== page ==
2. There's no enforced secrecy on the projects and you're welcome to maintain dev blogs & share progress updates if you wish. In previous years we've even had some entrants livestream their coding sessions. They are non-collaborative, individual projects, so actively sharing your project or encouraging plagiarism is obviously a bad idea. You are, however, more than welcome to share ideas, talk about your approach to the project and discuss your work with others (I'm going to go set up a general discussion board now). Alternatively, if you want to keep your whole project private and work on it in secret until a spectacular reveal, that's fine too.

3. You retain all rights to your game. The starter project is provided free for your use. If you use any additional third-party assets in your project you must ensure they are licensed appropriately.

(Edited 4 times)

When is the project deadline?

All projects must be published into the itch.io jam group by March 2nd 2017 at 11:59 PM

Where do I get access to the code repository for the project?

Instructions to access the repository are included in the project brief that was emailed to you. If you have still not received a brief, please contact us at info@gradsingames.com

Do I have to use the starter project? Can I create my own or start with a different code base?

This challenge is designed to mimic actual studio processes. For this reason, it is important that you work from the provided project and do not start again from scratch.

How much of the starter project can I modify?

You can modify the starting code as much as you want, though it must be clear to the judges that you've worked from the original source. If in doubt, always comment the changes you make for clarity.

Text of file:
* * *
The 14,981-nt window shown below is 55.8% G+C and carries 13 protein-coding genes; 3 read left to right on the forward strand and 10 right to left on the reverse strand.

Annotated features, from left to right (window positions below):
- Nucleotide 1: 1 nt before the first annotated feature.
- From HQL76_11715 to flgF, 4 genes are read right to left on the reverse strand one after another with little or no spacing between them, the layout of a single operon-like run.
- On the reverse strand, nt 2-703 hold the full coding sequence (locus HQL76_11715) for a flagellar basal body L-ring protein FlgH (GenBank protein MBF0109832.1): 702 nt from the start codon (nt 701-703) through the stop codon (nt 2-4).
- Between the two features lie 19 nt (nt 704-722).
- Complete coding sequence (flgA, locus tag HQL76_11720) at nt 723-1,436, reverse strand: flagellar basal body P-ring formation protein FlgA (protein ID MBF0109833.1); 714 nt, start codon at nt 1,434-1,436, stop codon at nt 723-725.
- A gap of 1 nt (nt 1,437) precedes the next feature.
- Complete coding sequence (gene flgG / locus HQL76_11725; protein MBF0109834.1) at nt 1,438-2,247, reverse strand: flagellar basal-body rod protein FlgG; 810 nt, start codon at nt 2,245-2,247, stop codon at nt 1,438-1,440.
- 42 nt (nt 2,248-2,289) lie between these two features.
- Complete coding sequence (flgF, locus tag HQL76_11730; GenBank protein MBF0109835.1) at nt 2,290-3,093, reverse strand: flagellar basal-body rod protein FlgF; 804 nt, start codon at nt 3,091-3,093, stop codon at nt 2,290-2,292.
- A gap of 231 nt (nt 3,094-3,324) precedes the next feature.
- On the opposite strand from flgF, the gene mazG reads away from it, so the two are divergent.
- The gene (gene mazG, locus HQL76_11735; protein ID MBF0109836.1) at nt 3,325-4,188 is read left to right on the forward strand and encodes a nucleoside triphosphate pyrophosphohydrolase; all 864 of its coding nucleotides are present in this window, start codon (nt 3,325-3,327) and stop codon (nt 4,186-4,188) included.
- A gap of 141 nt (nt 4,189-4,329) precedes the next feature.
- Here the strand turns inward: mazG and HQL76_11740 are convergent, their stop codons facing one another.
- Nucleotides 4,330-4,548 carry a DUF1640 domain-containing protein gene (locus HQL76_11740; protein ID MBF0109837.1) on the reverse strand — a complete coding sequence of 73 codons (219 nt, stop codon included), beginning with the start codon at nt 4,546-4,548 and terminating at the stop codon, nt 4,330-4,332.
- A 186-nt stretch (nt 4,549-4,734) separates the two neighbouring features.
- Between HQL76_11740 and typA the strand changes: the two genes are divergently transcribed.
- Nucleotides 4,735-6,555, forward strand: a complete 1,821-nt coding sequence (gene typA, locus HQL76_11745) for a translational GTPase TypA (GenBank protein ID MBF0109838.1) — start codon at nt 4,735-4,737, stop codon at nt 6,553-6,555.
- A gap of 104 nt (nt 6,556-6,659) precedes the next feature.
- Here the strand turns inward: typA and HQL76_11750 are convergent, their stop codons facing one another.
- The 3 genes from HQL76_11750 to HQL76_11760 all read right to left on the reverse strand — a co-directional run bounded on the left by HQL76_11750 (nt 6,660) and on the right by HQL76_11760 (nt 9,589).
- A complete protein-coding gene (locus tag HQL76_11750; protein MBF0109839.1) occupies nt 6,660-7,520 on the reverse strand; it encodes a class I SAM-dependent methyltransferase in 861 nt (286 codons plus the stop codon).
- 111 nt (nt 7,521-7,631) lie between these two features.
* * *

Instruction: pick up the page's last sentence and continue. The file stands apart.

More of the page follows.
Is it ok to create development blogs & talk about my project with others?

You're welcome to maintain dev blogs & share progress updates if you wish. They are non-collaborative, individual projects, so actively sharing your project or encouraging plagiarism is obviously a bad idea.

You are also welcome to share ideas, talk about your approach to the project and discuss your work with others on the discussion board. Alternatively, if you want to keep your whole project private and work on it in secret until a spectacular reveal, that's fine too.

Should I publish my finished game as public or unlisted?

It's up to you. If you want the itch.io community at large to see and play your game then you are welcome to choose the public option. If you'd rather it just be seen in the Sumo Digital Rising Star competition, then you can publish it as unlisted.

Who owns the rights to the finished game?

You retain all rights to your game. If you use any third-party assets beyond what is provided in the starter project, please ensure they are licensed appropriately.